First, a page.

Calling All Hinsons

"…that they should seek God…" Acts 17:26-27

Costa Rica: Weekend 1, Part 2 {Thieving monkeys}



Our second day at the beach, we headed to Manuel Antonio National Park. In 2011, Forbes magazine named this one of the world’s 12 most beautiful national parks. All the wildlife is free to roam in their natural habitat, which includes 4 species of monkeys, 2 types of sloths, iguanas, birds, and many more creatures. We were told by EVERYONE to watch the monkeys when we got to the beach. They will steal your backpacks, shoes, lunch, whatever.

And I was worried about the folks on the bus yesterday.

We waited in line for a good while to get into the park because everyone else in Costa Rica seemed to have the same idea that day. At least we knew we were headed somewhere that was well-liked. We left Grant waiting in line and me and the kiddos headed to the ice cream stand next door.



The way the park is set up, you have to walk a good ways (some amount of kilometers) through the natural park and then at the end you come upon the beach.   DSC_0235

When we got to the beach, I found a place that I thought would be good for relaxation and fun. Grant and the kiddos hopped in the water and I set up our lunch. I called the kids in to eat and Grant stayed out to help some other men get this huge tree trunk out of the waves that seemed pretty dangerous to be bobbing to and fro around all the swimmers. Me and the kids sat down in our peaceful corner with our peanut butter and jelly sandwiches and apples and almost immediately after our first bite, the largest iguana I have ever seen appeared 3 feet in front of us. Not having any knowledge of the temperament of iguanas, I was scared to death. The kids wanted to pet it, but in my calmest voice I asked them to sit back down and don’t move a muscle. I felt like I was in a standoff with a bear. He wanted the PB&J.

We slowly stood up, food in hand, and moved to the right, out of his way. I guess he decided we had chosen a perfect place to relax, too, because he found rest on our beach towels and left me standing with all our belongings in hand and two giggling kiddos by my side.


All of a sudden, out of the corner of my eye I spotted something in the trees. It was a monkey. Of course. He wanted some PB&J too. Why not? I tried to get a good photo and not get peanut butter on the lens and by the time I lowered my camera the monkeys had multiplied. I turned around to get Grant’s attention–who was still working hard to get the tree out of the water–and other folks started gathering around our spot to see the spectacle. By the time I had turned back to the trees, there were at least 15 monkeys, NO LIE, staring at me and my children. I felt an enormous fear sweep over my body. I don’t know what iguanas do to humans, but I was sure in that moment that monkeys could do far worse. The fun and laughter my kids were having was not my sentiment. All I could picture was them attacking me for my PB&J, my camera, and my sweet children to take back to their Master Monkey and show him how good they did that day. Oy!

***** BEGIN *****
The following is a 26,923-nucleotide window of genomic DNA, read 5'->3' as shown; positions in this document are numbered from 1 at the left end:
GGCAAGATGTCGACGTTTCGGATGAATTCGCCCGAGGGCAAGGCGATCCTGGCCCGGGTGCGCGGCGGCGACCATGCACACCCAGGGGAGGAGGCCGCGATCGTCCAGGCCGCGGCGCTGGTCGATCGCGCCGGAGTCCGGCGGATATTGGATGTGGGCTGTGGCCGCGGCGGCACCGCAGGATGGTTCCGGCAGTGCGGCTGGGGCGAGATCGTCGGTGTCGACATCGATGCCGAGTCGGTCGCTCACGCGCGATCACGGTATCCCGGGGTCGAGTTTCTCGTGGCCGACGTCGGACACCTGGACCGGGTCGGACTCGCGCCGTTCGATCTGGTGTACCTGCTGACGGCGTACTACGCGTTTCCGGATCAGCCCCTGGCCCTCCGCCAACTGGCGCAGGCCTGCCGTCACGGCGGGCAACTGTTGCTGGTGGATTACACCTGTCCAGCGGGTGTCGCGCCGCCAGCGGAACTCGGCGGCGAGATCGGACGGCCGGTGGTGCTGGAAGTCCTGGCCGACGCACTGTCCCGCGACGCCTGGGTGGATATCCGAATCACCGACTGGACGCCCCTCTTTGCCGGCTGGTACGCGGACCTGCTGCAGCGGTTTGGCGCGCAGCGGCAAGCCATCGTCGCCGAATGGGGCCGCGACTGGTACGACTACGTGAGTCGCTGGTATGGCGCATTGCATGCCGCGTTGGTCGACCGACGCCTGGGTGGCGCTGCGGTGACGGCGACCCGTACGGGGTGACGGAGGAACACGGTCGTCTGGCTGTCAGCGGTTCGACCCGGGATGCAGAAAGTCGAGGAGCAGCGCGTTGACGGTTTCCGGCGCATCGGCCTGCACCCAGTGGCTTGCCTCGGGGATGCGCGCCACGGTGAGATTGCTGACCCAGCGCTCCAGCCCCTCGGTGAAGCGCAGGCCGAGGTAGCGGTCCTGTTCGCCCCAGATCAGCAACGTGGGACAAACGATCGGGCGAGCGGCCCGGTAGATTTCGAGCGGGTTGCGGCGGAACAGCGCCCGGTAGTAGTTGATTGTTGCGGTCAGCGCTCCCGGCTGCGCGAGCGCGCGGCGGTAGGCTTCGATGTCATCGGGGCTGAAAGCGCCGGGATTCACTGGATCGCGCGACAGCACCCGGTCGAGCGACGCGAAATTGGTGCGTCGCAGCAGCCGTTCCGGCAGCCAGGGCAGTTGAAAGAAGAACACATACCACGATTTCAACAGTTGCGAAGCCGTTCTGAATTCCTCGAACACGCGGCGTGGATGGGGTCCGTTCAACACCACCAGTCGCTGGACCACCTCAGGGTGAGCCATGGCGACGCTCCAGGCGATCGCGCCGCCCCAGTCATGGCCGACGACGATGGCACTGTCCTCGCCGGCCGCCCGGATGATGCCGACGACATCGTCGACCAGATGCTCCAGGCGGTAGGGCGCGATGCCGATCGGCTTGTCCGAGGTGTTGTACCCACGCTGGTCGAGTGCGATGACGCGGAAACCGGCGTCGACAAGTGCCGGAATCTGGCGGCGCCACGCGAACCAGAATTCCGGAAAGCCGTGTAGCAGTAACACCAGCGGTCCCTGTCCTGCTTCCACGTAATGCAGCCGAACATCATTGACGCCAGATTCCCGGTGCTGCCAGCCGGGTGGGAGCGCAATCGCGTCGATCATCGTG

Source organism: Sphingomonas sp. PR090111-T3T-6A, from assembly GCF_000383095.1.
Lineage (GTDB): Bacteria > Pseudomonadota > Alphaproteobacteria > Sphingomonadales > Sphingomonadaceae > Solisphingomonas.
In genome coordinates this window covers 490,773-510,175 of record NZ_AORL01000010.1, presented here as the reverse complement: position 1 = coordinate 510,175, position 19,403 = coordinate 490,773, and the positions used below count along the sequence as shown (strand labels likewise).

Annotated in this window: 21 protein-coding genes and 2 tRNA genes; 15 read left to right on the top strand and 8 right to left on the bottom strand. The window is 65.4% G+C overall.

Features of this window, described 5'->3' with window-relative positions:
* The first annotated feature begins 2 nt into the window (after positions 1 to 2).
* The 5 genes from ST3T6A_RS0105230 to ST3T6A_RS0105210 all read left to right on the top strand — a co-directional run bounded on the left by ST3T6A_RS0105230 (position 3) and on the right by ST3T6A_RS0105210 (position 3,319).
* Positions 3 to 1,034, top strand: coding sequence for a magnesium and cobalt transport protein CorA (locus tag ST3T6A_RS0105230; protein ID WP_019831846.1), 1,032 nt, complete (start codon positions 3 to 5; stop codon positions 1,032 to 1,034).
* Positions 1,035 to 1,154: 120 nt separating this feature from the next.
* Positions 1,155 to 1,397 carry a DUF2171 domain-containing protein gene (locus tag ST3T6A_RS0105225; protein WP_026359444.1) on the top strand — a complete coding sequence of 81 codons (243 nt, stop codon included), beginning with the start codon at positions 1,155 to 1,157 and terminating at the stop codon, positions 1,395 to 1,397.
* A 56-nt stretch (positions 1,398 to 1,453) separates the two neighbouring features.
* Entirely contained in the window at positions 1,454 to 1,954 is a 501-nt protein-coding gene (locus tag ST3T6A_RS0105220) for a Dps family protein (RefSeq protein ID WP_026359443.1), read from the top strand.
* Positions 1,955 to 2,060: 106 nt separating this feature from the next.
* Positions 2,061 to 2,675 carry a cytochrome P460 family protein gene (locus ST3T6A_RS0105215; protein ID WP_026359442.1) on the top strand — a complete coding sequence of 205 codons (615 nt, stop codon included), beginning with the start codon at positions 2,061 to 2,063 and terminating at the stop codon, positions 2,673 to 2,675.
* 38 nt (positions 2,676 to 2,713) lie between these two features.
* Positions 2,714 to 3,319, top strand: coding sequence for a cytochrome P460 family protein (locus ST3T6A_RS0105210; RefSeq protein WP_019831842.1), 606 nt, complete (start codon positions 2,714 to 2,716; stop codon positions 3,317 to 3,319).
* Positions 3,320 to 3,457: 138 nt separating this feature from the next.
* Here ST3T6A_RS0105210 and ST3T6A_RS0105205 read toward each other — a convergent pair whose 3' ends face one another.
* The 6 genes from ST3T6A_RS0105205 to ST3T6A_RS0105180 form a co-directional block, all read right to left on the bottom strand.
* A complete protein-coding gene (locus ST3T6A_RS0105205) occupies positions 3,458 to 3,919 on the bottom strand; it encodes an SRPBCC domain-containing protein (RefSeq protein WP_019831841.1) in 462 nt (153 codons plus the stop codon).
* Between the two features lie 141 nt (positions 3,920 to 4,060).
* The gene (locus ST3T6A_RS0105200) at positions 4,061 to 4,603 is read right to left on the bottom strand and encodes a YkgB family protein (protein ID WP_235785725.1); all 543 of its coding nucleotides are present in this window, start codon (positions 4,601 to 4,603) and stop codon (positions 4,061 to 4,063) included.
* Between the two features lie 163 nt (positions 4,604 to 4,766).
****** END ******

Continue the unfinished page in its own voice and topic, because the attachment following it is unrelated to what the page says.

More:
IMG_1268The last straw was when one monkey decided to hang from a tree by his tail and GRAB A WATERMELON out of the hands of a man sitting next to us. Did you hear what I said?? The robber monkey sole the man’s watermelon! I jerked up our beach towels and the kids and ran for the beach, screaming for my worker husband to GET.UP.HERE.NOW. All smiles, his reaction to my story was Oh! That’s cool! Cool, you say? Is that what you think? You think it would be cool if the monkey thief took your little girl like he took that watermelon?? Call it hormonal, call it overprotective, call it what you will. I did NOT trust the monkeys. Especially when they outnumbered us.

DSC_0262*And you may think he’s the cutest thing and it would’ve been the neatest experience (like my kids and Grant thought) but I had nightmares about the monkeys for days. Days I tell ya.*

After the monkey fiasco, we found another place to sit and I was able to slow my heart rate a little below 200. Grant and the kids enjoyed the water and I sat with the backpack around my ankles, taking pictures of my sweets playing in the water, soaking up every moment of this once-in-a-lifetime expedition.


The kids made friends quickly and I was so pleased when they would venture out to try their best español on their new friends. Asher would run back and forth and say How do I say…to my friend? His excitement was so much fun!


Despite the unpredictable iguanas and thieving monkeys, it was such a blessed day. I expect none of The Hinson’s will forget Manuel Antonio National Park.




Thankful to have made it out alive,



2 thoughts on “Costa Rica: Weekend 1, Part 2 {Thieving monkeys}

  1. Did a monkey or the iguana take your last pic?

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